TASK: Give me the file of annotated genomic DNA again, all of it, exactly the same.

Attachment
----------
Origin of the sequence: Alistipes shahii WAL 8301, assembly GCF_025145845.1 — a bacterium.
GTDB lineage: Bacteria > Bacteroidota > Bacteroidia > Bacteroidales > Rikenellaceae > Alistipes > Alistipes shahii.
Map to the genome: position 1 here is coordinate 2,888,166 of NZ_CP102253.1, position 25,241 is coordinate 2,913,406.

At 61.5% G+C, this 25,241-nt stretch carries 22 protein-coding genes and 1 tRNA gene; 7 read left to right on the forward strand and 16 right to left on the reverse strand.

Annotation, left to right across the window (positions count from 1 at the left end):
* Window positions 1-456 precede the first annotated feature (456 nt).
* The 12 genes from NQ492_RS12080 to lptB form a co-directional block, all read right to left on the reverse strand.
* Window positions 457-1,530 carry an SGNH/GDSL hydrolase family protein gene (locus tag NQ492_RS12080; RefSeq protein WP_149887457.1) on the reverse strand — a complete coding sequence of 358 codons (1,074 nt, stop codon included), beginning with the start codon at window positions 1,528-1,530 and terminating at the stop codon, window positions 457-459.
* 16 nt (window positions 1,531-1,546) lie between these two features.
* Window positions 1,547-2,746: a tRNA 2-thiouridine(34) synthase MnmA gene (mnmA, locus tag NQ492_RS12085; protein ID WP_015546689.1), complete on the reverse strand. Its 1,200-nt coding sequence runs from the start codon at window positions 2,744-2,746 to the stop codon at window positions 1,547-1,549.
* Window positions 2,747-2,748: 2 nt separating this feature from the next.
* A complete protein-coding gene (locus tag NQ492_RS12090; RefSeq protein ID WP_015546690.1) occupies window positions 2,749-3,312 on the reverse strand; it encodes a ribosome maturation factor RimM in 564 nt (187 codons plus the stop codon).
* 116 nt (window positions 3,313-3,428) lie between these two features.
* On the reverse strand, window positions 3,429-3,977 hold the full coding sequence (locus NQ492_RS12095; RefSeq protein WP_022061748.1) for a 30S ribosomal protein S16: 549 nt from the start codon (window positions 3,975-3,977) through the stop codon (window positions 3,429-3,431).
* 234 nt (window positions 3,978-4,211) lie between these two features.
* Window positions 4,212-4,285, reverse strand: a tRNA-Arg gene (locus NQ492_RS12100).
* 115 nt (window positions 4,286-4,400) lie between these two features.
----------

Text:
Origin of the sequence: Alistipes shahii WAL 8301, assembly GCF_025145845.1 — a bacterium.
GTDB lineage: Bacteria > Bacteroidota > Bacteroidia > Bacteroidales > Rikenellaceae > Alistipes > Alistipes shahii.
Map to the genome: position 1 here is coordinate 2,888,166 of NZ_CP102253.1, position 25,241 is coordinate 2,913,406.

At 61.5% G+C, this 25,241-nt stretch carries 22 protein-coding genes and 1 tRNA gene; 7 read left to right on the forward strand and 16 right to left on the reverse strand.

Annotation, left to right across the window (positions count from 1 at the left end):
* Window positions 1-456 precede the first annotated feature (456 nt).
* The 12 genes from NQ492_RS12080 to lptB form a co-directional block, all read right to left on the reverse strand.
* Window positions 457-1,530 carry an SGNH/GDSL hydrolase family protein gene (locus tag NQ492_RS12080; RefSeq protein WP_149887457.1) on the reverse strand — a complete coding sequence of 358 codons (1,074 nt, stop codon included), beginning with the start codon at window positions 1,528-1,530 and terminating at the stop codon, window positions 457-459.
* 16 nt (window positions 1,531-1,546) lie between these two features.
* Window positions 1,547-2,746: a tRNA 2-thiouridine(34) synthase MnmA gene (mnmA, locus tag NQ492_RS12085; protein ID WP_015546689.1), complete on the reverse strand. Its 1,200-nt coding sequence runs from the start codon at window positions 2,744-2,746 to the stop codon at window positions 1,547-1,549.
* Window positions 2,747-2,748: 2 nt separating this feature from the next.
* A complete protein-coding gene (locus tag NQ492_RS12090; RefSeq protein ID WP_015546690.1) occupies window positions 2,749-3,312 on the reverse strand; it encodes a ribosome maturation factor RimM in 564 nt (187 codons plus the stop codon).
* 116 nt (window positions 3,313-3,428) lie between these two features.
* On the reverse strand, window positions 3,429-3,977 hold the full coding sequence (locus NQ492_RS12095; RefSeq protein WP_022061748.1) for a 30S ribosomal protein S16: 549 nt from the start codon (window positions 3,975-3,977) through the stop codon (window positions 3,429-3,431).
* 234 nt (window positions 3,978-4,211) lie between these two features.
* Window positions 4,212-4,285, reverse strand: a tRNA-Arg gene (locus NQ492_RS12100).
* 115 nt (window positions 4,286-4,400) lie between these two features.